Letting go of your desires for control - and thus frustration and anger - is probably a good thing, as long as it doesn't take away from genuine biblical concern. That is a fine line. I'm not sure how I could feel concerned about something of major significance, like dissent, without feeling some frustration - especially when the dissent comes because people aren't keeping things in a holy and spiritual perspective. I'm not sure what you're supposed to feel in that situation.

There appears to be some support for the position that even Jesus Himself was truly frustrated - if not irritated - by people who didn't "get it."

 
At 5:57 PM, Blogger stacey said...

Luke,

Thanks for the thoughts. The question in showing humility from the pulpit can become another way of portraying a false self, don't you think?

Concerning looking back and being amazed at my "intolerably narrow, self-absorbed and smug" self is a part of the process, I think. I know I OFTEN see these things in sermons I've preached; I cringe at how I must have sounded when I said what I said. I suppose that's a good thing, though. It would be worse to constantly think how right on and effective I was.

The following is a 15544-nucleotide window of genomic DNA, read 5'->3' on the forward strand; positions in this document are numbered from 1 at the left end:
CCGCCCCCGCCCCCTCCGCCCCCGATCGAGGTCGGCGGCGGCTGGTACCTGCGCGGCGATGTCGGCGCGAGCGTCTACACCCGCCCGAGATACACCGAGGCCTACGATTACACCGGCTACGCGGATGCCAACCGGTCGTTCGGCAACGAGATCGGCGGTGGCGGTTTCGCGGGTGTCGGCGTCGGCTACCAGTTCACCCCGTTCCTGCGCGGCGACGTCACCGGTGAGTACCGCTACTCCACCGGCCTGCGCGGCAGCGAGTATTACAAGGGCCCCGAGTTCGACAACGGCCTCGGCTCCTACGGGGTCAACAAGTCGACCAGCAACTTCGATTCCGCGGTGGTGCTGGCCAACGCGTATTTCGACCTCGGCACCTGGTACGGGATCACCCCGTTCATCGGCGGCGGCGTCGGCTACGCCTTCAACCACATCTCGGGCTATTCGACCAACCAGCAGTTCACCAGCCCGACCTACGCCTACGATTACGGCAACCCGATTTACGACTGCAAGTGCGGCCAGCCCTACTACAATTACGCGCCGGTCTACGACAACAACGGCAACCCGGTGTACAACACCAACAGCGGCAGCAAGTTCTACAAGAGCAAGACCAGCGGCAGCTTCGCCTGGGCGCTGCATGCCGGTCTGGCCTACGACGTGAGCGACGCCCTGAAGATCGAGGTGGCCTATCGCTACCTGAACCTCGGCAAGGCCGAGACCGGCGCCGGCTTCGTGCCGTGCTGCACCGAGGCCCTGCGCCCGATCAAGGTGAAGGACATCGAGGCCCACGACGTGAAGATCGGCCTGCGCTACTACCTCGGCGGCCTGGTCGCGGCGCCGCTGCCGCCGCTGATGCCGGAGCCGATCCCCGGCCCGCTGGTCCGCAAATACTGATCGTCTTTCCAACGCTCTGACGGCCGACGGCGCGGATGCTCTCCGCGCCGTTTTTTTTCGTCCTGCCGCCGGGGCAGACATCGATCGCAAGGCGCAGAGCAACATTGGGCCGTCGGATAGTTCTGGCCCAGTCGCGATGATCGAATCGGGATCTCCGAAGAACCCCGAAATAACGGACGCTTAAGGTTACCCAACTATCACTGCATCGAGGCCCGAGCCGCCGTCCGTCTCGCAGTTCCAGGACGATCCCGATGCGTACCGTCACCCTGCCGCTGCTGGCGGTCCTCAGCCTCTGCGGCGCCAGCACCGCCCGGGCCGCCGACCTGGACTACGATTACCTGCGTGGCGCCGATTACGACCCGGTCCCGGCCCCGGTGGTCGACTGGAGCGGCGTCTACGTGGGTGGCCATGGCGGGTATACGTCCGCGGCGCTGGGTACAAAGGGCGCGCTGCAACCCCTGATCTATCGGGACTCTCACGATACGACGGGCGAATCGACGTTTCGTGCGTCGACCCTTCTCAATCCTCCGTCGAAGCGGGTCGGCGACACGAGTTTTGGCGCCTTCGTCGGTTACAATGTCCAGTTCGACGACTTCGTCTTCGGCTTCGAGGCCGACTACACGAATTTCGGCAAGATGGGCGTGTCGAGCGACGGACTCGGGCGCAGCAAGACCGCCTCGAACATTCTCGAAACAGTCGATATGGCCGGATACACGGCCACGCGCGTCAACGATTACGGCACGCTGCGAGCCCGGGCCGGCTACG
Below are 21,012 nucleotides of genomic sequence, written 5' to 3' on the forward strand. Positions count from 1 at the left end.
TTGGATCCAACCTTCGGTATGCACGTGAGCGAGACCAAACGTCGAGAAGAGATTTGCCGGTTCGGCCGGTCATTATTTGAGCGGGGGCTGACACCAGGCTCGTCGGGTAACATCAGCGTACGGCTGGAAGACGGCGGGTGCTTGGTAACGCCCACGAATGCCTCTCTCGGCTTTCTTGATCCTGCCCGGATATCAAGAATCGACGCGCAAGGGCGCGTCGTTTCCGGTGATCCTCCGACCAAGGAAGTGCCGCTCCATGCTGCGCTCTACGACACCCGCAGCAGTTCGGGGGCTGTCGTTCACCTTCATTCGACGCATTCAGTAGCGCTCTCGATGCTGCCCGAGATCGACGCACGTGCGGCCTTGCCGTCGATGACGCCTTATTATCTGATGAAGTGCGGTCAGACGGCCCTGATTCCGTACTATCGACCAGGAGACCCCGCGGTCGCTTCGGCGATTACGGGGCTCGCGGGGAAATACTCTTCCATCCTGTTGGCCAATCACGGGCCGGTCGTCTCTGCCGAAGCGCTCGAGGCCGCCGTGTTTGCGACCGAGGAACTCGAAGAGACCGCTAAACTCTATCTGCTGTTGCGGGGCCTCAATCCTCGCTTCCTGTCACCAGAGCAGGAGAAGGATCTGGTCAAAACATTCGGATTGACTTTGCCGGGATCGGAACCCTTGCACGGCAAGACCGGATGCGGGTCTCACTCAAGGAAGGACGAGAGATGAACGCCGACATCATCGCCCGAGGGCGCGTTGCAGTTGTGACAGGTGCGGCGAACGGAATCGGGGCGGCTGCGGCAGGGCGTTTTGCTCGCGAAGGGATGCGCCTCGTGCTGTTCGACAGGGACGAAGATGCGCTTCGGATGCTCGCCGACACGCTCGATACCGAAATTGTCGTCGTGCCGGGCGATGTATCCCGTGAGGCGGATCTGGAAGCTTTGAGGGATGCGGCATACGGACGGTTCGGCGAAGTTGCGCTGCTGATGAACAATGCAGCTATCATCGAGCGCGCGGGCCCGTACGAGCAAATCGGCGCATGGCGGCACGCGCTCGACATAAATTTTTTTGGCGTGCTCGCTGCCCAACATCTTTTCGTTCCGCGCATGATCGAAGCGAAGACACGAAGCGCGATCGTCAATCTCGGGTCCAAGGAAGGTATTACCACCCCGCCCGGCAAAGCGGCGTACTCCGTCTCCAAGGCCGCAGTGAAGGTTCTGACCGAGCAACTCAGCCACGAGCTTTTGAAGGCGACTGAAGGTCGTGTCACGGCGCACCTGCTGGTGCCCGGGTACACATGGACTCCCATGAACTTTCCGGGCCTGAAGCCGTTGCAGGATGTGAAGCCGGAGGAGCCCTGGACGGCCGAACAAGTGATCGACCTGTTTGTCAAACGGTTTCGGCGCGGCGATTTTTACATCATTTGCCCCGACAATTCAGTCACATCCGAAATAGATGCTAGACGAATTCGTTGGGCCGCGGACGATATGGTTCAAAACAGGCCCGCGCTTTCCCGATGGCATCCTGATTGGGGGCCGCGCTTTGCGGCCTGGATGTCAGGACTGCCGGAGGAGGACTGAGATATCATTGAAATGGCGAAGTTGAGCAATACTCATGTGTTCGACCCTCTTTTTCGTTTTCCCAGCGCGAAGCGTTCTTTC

Jesus was indeed frustrated by slowness of his followers and the religious authorities. Frustration and some of the things that make me angry are "right", no doubt. But, what I'm after is not the rightness of the issue, but the "me" that wants to make it an issue. How much of my making it an issue and making my frustration known paints a better picture of ME before others. Make sense?

It's complicated, I know. Like I said, it's all still in process and I hope to grow in my understanding. All I know is, after reading the book and reflecting on it a bit, I am re-appreciating God's love for me and how much that means to me and should define who I am over and above any other concerns and false selves I might have to deal with. I am a sinner saved by Grace and loved by God, just the way I am. Thanks!

 
At 8:38 AM, Blogger Luke said...

...at least you haven't called us a "brood of vipers" from the pulpit... yet...

 
At 7:19 PM, Anonymous Dan Boyce said...

I guess I have another book to add to my reading list but at the risk of shooting in the dark, and being late for this since your posting is now seeral weeks old, still here is something to through into the pot... how real can a passing shadow be? What do you do with the idea that we are really just so much smoke, a bit of steam, a passing cloud. I appriciate the thoughts you have raised here Stacey and Luke and being myself a westerner of the 20th/21st century USA find myself caught up in the whole issue of self-identity. There is the public me and as much as i may try to be as real as i possibly can, yet in the end, I really don't know just what that means. I loved Kline's "hermenutic of identity" talk from Midwinter and wonder how his discussion fits here. Finally, I have come to rely more and more on the words of Micah concerning justice, mercy and humility especially in the context of worship (Micah 6:6-8), Kline's idea of worship as identity maintenance, and the thoughts you've expressed here.
grace and peace, Dan